Read the full article here: http://social.usq.edu.au/study-tips/2015/02/jodie-new-year-resolutions

Doc, we’ve got to go back!

As I’m sure some of you are aware, 2015 is the year that Marty McFly arrives in Hill Valley. Not only am I eagerly excited about his entry, I am also excited for the fashion that we are expected to be wearing in October this year.

Okay… so yeah, not great. However, if we get rid of the man-bun, how many of us will really be disappointed?

Read the full article here: http://social.usq.edu.au/study-tips/2015/03/nick-we-have-to-go-back

How to network your way into a job

graduation goals - networking towards a careerAnybody else looking forward to this moment?

A big part of studying at university is networking. We don’t only want the piece of paper once we finish our degrees, do we? We also want to have developed networks within our chosen field by the end of our degree, because this might make it a tad easier to actually get a job at the end of the day. I don’t know about you, but I definitely want a job at the end of my degree!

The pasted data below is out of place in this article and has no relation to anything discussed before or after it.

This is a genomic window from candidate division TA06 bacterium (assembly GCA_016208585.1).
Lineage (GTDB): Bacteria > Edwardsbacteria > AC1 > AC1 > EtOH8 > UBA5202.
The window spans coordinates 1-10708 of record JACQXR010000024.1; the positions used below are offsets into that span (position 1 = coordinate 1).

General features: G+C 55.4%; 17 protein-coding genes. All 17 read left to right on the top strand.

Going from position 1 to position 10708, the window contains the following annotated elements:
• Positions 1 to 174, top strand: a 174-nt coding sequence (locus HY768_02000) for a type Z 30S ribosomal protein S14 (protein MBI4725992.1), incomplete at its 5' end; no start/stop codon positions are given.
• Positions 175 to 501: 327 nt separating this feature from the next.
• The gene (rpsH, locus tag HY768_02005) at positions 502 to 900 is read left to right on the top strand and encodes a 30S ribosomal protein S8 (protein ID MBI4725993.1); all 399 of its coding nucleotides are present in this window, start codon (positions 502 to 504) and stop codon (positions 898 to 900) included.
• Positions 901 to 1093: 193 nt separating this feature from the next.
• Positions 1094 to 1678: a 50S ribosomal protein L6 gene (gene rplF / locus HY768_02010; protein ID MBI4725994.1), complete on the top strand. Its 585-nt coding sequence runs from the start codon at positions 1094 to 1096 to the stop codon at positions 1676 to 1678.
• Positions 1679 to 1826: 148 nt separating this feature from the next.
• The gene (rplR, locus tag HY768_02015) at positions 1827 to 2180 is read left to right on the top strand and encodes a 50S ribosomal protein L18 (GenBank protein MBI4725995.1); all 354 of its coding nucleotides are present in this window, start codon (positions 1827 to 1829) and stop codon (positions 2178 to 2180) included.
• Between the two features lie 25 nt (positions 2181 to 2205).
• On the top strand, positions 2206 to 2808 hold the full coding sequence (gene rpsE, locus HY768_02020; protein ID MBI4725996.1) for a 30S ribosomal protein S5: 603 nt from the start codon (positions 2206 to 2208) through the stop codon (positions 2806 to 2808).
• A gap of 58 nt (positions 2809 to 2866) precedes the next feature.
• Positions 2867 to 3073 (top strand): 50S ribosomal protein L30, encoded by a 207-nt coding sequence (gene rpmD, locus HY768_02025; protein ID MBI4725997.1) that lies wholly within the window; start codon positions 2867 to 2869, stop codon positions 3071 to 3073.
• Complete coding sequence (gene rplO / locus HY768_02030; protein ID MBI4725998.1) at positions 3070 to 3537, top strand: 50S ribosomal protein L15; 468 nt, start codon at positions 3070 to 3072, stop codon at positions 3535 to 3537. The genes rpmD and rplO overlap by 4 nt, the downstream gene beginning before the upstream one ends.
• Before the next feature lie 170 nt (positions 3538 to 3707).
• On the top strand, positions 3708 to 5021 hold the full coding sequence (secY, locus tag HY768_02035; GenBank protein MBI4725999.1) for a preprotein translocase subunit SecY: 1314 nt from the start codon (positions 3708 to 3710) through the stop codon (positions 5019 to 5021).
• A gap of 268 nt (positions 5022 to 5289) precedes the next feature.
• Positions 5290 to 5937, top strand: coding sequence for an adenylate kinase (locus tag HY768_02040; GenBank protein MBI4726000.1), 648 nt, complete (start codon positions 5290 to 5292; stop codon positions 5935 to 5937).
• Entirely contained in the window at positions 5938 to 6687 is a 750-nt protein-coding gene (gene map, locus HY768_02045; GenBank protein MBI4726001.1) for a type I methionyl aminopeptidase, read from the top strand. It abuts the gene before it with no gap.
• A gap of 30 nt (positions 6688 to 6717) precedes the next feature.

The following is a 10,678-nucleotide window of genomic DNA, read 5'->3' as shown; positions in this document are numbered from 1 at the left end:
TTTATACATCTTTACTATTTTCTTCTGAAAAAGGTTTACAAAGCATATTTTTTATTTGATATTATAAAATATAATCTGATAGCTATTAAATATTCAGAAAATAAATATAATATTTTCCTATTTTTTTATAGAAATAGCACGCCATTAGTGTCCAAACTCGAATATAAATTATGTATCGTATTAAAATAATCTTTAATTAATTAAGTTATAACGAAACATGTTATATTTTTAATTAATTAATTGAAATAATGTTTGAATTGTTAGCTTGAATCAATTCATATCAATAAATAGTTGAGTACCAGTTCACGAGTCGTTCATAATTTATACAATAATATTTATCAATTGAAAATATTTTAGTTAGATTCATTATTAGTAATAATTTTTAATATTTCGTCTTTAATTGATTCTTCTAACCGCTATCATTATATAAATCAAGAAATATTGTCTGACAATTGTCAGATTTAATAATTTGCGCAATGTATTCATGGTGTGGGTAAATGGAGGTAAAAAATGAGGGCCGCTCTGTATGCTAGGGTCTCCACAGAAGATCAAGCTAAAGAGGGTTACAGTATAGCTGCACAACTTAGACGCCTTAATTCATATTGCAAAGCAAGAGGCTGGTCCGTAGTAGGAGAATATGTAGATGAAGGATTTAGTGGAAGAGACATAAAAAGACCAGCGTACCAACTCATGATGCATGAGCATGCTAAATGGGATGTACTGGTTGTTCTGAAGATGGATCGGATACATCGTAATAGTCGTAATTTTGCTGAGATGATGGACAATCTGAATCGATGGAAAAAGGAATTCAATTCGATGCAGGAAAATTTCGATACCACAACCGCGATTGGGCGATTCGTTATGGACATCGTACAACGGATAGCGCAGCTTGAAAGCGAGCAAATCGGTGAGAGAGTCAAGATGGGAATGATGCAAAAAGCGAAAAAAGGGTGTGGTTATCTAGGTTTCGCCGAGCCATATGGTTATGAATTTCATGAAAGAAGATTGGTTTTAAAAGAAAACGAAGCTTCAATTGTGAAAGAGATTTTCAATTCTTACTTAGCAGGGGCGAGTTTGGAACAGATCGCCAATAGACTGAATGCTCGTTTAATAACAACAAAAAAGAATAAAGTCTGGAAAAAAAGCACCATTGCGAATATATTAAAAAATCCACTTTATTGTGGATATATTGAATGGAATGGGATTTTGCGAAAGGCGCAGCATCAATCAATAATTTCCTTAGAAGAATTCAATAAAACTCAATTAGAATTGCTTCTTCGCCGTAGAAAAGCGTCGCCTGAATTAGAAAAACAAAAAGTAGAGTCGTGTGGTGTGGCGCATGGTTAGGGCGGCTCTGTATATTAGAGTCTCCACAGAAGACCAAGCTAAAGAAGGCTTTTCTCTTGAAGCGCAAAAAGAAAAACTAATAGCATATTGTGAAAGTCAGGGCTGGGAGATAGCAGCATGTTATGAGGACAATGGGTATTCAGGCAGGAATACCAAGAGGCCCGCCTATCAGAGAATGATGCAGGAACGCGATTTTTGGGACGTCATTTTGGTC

There are a number of ways to use networking as a tool to help you gain employment, but these are the some of the ways I’ve used networking to further my career.

Your peers at uni
Creating and using the contacts you make while at university is important. This doesn’t only apply to your university lecturers, who obviously are within your field of study, but also your university peers, who you may just bump into a number of times after uni is finished. Having a relationship with your peers can be beneficial if they find a job in the same organisation or field you are trying to break into. A good word from someone already on the inside can be the foot in the door you need, and we’ve all heard the expression, ‘it’s not what you know, but who you know’.

Work experience